Catherine Mahon Buckley, pantomime writer/ director/ producer, is currently in rehearsals for her 28th show at The Everyman, Cork. Here, she tells us how the scripts, the audience and the kids have changed over the years
‘Theatre and the arts was very much part and parcel of our lives growing up. I was lucky that my parents worked in the creative industries. My father was a bank manager and also a musician and my mum was a designer. Creativity was encouraged in our house and I was about four years of age when I saw my first panto.
Growing up, I had very definite ideas about the panto. I had a picture in my head of the Fairy Godmother, for example, and that’s why, even after writing and directing 28 pantos for The Everyman, I’m very strong about keeping what I call ‘the line of the story’ pure. I don’t want to disappoint any child because the child within me would be disappointed.
I’m also wary of frightening children, particularly if it’s their first introduction to the arts as audience members. I was petrified of the giant in Jack & the Beanstalk when I was growing up so I was mindful of not scaring children when we first produced it in 1996.
Of course, the times change. What I did 28 years ago, I wouldn’t dream of doing now because I wouldn’t be working. I remember I used to have the actors running through the audience! You wouldn’t be able to do that now due to health and safety.
Children are different, too. The very first panto I directed was Cinderella, with Jim Mulcahy playing the dame. Jim was running through the audience and a little boy of about eight put out his leg and tripped him. When Jim stood up, the child said, ‘Come on, you little f**ker’. His voice was picked up on Jim’s mic so everyone heard it but Jim handled it so well. He started to cry and said, ‘I’ll get my big sister after you’. Of course, the child answered back and said, ‘I’ll take her on, too!’. The audience erupted but I’m sure the child’s parents wanted to climb under their seats.
I’m proud to say that I’ve never repeated a script but you must remember that every five years you have a new generation coming up, with new lingo and new ideas. So you’re looking at modernisation, pace and then you’re always bringing it back to where they are at.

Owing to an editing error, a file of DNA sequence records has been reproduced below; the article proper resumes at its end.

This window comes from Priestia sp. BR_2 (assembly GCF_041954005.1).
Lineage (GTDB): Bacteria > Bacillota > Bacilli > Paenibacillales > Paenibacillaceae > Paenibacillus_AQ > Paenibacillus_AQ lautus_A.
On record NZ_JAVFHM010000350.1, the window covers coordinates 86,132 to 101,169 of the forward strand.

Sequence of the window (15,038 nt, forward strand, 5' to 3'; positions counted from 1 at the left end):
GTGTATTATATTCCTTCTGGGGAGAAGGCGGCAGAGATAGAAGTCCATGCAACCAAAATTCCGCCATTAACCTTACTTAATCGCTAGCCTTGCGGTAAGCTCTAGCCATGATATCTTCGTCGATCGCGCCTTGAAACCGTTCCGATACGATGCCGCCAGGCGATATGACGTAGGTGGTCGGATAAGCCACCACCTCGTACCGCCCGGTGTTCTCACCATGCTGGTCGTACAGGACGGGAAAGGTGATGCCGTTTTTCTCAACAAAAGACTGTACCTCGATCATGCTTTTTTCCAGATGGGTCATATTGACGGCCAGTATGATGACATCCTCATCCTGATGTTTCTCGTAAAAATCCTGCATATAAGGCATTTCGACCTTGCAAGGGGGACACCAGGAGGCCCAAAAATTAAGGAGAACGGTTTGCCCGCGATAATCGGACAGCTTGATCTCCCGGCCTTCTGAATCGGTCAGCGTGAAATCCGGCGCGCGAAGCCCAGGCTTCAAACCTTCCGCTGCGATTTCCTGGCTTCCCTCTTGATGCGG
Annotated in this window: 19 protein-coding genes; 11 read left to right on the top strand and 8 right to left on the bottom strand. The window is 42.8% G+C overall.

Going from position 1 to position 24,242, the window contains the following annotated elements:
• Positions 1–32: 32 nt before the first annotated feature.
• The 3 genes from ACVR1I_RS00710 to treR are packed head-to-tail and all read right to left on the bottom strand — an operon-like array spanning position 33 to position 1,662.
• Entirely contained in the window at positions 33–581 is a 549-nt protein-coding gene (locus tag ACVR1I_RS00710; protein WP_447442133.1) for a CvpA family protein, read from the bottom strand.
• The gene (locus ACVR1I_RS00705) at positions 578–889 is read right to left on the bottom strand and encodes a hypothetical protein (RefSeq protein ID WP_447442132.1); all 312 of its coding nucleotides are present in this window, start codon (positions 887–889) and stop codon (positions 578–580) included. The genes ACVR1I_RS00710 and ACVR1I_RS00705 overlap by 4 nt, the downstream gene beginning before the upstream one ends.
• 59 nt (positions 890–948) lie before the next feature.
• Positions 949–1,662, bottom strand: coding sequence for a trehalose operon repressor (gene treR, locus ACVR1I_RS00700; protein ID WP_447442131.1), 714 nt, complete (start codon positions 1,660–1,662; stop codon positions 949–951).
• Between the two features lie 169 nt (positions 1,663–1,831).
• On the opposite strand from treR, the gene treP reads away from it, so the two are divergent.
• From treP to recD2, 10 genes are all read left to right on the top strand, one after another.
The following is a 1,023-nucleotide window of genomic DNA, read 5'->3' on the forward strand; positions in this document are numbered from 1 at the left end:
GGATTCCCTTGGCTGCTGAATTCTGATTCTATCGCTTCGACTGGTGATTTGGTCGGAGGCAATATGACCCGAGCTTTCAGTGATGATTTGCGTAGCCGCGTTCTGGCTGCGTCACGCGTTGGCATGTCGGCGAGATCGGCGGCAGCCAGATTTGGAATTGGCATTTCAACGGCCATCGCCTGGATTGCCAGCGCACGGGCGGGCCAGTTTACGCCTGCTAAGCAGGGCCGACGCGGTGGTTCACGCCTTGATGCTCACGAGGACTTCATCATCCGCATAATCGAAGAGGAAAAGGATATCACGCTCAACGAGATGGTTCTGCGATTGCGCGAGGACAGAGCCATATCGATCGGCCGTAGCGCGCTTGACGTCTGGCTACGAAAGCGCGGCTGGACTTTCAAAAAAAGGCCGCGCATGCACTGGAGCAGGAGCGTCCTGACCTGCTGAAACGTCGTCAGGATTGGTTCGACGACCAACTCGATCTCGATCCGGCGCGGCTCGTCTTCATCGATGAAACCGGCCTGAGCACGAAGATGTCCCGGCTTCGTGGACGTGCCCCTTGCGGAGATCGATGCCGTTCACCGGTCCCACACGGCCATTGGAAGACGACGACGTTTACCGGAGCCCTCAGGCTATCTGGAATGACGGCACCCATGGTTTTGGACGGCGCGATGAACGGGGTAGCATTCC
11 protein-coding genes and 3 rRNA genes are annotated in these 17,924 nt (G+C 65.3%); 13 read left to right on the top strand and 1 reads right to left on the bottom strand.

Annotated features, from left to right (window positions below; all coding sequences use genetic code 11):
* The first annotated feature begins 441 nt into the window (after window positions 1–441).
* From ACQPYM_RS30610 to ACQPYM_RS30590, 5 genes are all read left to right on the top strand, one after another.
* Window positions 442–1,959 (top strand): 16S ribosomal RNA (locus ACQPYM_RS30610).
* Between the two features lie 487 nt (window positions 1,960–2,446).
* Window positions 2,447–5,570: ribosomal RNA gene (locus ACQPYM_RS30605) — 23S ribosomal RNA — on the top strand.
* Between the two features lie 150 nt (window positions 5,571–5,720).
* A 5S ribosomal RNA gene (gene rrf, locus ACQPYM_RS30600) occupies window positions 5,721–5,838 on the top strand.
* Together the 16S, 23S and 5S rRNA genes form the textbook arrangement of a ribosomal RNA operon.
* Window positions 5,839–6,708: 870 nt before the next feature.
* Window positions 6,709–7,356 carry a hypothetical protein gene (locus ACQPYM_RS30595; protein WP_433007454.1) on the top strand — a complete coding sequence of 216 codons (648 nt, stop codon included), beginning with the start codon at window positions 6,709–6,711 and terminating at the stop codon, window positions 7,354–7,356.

We also have to be very aware of the fact that we’re living in the digital world which is faster and our attention spans have dwindled. And we really need to be training children how to be attentive and how to concentrate. Activities play a part in this, and one thing the panto hasn’t lost is this inter-human activity that goes from the cast to the audience. It’s a wonderful form of conversation — children love it and the children in us adults love it, too.
I think you’re never too old for a panto. Okay, maybe at 15, if children aren’t into theatre, they go through a phase of ‘that’s so childish’, but if they’ve been introduced to it they will come back to it another time.
I was amazed last year by the number of young adult people — even 18- and 19-year-olds — in the audience, but as someone said to me at the time, all the nightclubs were closed so it was a night out for them!
We’re in rehearsals at the moment with Cinderella but we’re already talking about the title of the next one. The whole process could take the entire year.
First of all I come up with an idea and then I will workshop the idea with young people before the script is even written. Along with writing and directing pantos, I run the Cork Academy of Dramatic Arts and I will ask the older children between the ages of 10 to 16 questions like, ‘How would I express that in today’s world?’ and ‘What names would you give these characters?’